Ball back147214236187310.14532.6

Ball Center148231252213311.76039.3

Ball forward1512512702103148127.7

As you can see it is not a close contest. Moving the ball upwards in my posture is a significant leap in performance. I start it faster, higher, further and more accurately. With the ball forward in my posture, I get almost perfect figures for my swing speed. With the ball in the middle or the back of my posture, I have trouble getting the ball in the air, which strongly influences his ability to fly as far as possible (that is what you want with the driver).

Key Takeaways

This test confirmed many of the tendencies I noticed in my swing. One of the benefits of working with a launch monitor from time to time is that you can remove the guesswork from your game. I am a big believer in experimenting with small changes in your setup and swing to see if there is anything to be gained. If you can get immediate feedback, you will gain more confidence in the course that what you do is the best decision for your swing.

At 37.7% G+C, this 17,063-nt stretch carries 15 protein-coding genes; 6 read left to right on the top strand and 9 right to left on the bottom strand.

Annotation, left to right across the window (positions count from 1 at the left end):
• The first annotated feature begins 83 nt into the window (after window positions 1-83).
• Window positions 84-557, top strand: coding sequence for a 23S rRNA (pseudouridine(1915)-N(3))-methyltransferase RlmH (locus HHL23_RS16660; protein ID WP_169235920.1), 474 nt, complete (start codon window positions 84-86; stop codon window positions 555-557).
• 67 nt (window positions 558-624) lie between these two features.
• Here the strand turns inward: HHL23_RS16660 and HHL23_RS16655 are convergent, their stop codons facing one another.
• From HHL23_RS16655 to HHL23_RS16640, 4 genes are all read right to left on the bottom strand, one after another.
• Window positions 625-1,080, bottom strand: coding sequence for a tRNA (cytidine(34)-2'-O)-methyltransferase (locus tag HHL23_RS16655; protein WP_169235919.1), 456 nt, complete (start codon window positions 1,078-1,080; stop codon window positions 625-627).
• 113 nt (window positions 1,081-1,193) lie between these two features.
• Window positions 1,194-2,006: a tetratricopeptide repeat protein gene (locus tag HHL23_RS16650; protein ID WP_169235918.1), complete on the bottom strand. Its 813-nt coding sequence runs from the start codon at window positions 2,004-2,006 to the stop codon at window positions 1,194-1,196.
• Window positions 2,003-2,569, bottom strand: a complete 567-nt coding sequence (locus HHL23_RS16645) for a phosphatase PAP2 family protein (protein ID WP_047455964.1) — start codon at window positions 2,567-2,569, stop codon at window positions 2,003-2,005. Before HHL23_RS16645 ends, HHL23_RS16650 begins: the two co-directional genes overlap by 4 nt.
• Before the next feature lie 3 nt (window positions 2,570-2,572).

Based on what I saw, I believe I will continue playing the ball in the middle of my posture on most iron swings, except with long irons. In addition, playing the ball to the front of my stand gave me something I knew for a long time that it gave me a better chance of making longer and straighter tee-shots.

You may not see the same results in your swing. But I believe that almost every golfer would see differences in ball flight that move the ball in their position. Understanding how it can affect your specific swing may be worth considering.